May 31, 1984. I flew into Guatemala City for the first time in my life. A new country, a new language family. I was 23, a bit too full of self-confidence, but raring to go.
I knew that I would be investigating some Mayan language for my Masters thesis, but I didn't know which one and I knew virtually nothing about Mayan languages. In fact, when I arrived in Guatemala, the only two facts I knew about Mayan languages were:
1. They had a glottalized "b".
2. They were ergative (whatever that meant).
Well, I was soon to learn a lot more. I had been training to do linguistic investigation in the field for almost three years. I was dying to actually get a chance! I arrived in Guatemala as a graduate student in linguistics at the University of Texas at Arlington, and also as a member of the Summer Institute of Linguistics, the "field division," so to speak, of Wycliffe Bible Translators.
I was looking forward to a career as a linguistic consultant, helping others do the groundwork necessary to produce high quality translations of the Bible in various minority languages around the world. My long-term goal was to work in the area then known as Irian Jaya, a province of Indonesia, on the western half of the island shared by the country of Papua New Guinea. However, because of my knowledge of Spanish, the assignments committee of SIL had decided to recommend that I do research for a thesis in a Latin American country, as there were many needs for consultant work there. Through a series of twists and turns, Guatemala wound up being the country where I went. It's truly amazing what kind of effect on one's life a seemingly fortuitous choice like this can have.
Within a few days of arriving in Guatemala, I met Ed Beach, who was working hard to translate the New Testament into the Tectitec language (these days the official spelling is Tektiteko). Ed was eager to find a linguist to do a detailed analysis of the grammar for him. I was looking for a project just like this to do for my thesis. A match made in heaven!
Within a few days, I was headed for the remote town of Tectitán with Ed, his wife Elenore and their three small children. Tectitán was on the extreme western edge of Guatemala, bordering on Mexico. In those days it was a long, difficult trip, much of it over rough, narrow, twisting dirt roads (now the road is paved the whole way!). Even though I had had a course in field methods and another in anthropology, and Ed told me a number of useful pieces of cultural information before and during the trip, I still found myself undergoing severe culture shock. I was also under considerable stress at being separated from the first girl I had ever been serious about: Anne Munz. We had met in field training camp just before I went to Guatemala. At the end, though we had decided we were seriously interested in each other, I had my two years in Guatemala planned and she had her support-raising time back in New England planned. There was no practical alternative for either of us at the moment. I'll spare you the details, but we survived, and we will soon celebrate 23 years of marriage!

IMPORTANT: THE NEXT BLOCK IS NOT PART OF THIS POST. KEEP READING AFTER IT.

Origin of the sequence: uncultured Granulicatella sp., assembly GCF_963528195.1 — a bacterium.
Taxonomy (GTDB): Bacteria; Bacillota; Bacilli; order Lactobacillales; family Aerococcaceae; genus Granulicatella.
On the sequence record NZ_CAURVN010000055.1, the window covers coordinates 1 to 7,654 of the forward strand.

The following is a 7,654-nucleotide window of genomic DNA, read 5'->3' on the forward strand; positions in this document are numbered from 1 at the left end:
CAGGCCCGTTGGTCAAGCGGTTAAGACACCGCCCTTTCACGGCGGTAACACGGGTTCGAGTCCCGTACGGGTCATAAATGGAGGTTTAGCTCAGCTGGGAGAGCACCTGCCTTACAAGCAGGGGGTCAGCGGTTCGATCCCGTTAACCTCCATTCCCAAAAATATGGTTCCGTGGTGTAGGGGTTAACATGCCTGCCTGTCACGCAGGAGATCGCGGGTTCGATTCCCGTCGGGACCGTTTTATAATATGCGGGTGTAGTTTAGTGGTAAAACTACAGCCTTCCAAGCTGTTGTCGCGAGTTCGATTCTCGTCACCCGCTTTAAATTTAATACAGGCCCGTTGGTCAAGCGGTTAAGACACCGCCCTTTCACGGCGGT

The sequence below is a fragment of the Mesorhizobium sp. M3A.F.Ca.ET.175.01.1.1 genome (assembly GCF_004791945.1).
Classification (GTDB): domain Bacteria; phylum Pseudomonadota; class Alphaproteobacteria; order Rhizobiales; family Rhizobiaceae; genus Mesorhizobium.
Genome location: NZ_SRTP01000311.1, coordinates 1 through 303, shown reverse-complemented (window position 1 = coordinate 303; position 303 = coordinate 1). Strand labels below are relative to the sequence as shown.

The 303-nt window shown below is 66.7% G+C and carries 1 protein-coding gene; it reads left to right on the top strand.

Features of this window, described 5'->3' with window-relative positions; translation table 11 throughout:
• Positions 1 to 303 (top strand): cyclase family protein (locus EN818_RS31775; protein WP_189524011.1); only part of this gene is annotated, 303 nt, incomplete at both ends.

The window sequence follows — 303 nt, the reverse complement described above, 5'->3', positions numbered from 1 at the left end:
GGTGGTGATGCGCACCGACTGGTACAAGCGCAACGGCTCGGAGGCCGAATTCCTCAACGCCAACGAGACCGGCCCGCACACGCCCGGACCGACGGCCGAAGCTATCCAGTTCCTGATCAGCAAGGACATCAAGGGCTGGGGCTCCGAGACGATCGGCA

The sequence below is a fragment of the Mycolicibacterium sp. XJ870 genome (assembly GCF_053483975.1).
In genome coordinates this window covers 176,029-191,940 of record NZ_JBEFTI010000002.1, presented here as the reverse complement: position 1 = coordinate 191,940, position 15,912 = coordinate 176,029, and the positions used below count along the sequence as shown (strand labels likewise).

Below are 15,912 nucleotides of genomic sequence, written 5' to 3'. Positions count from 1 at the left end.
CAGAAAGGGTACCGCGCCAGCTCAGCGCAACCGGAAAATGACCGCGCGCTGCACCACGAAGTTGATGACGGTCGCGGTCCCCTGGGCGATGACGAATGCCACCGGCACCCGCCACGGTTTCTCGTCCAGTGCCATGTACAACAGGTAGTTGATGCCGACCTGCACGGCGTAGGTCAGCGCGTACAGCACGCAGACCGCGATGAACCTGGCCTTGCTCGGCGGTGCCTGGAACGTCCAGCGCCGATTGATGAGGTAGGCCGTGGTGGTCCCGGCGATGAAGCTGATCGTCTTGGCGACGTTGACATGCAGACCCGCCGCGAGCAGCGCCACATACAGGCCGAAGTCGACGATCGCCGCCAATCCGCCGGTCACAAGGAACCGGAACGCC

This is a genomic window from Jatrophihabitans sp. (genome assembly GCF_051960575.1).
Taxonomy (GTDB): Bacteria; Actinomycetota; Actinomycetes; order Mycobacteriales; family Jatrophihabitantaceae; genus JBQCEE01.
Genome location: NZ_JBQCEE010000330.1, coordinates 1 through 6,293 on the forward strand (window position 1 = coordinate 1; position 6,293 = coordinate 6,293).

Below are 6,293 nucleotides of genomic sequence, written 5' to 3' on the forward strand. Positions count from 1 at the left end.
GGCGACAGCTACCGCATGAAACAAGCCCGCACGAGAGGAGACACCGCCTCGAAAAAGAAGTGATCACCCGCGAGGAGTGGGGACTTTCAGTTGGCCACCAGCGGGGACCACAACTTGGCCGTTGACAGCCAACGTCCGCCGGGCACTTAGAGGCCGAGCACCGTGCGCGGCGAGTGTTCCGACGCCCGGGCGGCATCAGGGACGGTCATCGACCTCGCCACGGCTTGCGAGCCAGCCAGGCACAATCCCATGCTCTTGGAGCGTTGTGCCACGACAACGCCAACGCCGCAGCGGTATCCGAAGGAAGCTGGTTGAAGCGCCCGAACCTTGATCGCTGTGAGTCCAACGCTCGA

But back to Tectitec. I was severely stressed, but also very excited finally, at long last, after so much longing, hoping and praying, to actually be doing what I had been dreaming of doing since I was a senior in high school! I remember sitting there in Ed's office that first morning, taking my first look at the texts he had transcribed and glossed as best he could. How did all those morphemes and words fit together? This was what I had prepared for and what I was eager to do: figure out a new language!
I worked with native speakers, transcribed a text from a recording, tried to learn to speak at least some Tectitec, but above all, I tried to write a careful, coherent description of the grammar of the language. No one had ever done this before. I did have some help from a good grammar of a neighboring, related language called Mam (pronounced like "Mom"), written by Nora England. But Tectitec was its own language and I had to figure out a number of things on my own. I also devoured linguistic literature on other Mayan languages.
I learned what ergative meant, and also antipassive. I learned about relational nouns, possessive prefixes that varied depending on whether the word began with a consonant or a vowel, and so on and so forth. I learned about a third person singular prefix that was usually zero but was occasionally ts or ts' (that is, glottalized ts). More challenging was learning about the very complex system of directional verbs that were tacked on before many, if not most, other verbs, or functioned as the main verb themselves. Up to three directional verbs plus a fourth one that meant "finish" could precede just about any transitive or intransitive verb. They had a wide range of effects on the meanings of verbs: up and down, in and out, up-entering and down-leaving, etcetera.
In the middle of my research, in May 1985, Anne and I were married. She went up to Maine two weeks before our wedding to see to all those last-minute preparations, and I went up one week later. We went through a crash-course of premarital counseling usually done over six weeks, we got married, and two weeks later we were back in Guatemala! (She had come down three months earlier to live and work in the capital, where I was then doing research and writing.)
Finally, after a year and a half of research and writing and even getting help from an eminent linguist, Dr. Kenneth Pike, I had a reasonably good thesis put together. Anne and I went back to Dallas in December 1985, and the following spring I took my last courses and completed my thesis. Shortly after I graduated, we returned to Guatemala to participate in a sociolinguistic survey of the area where various dialects of the Quiché language (now written K'iche') were spoken. But that's a story for another day...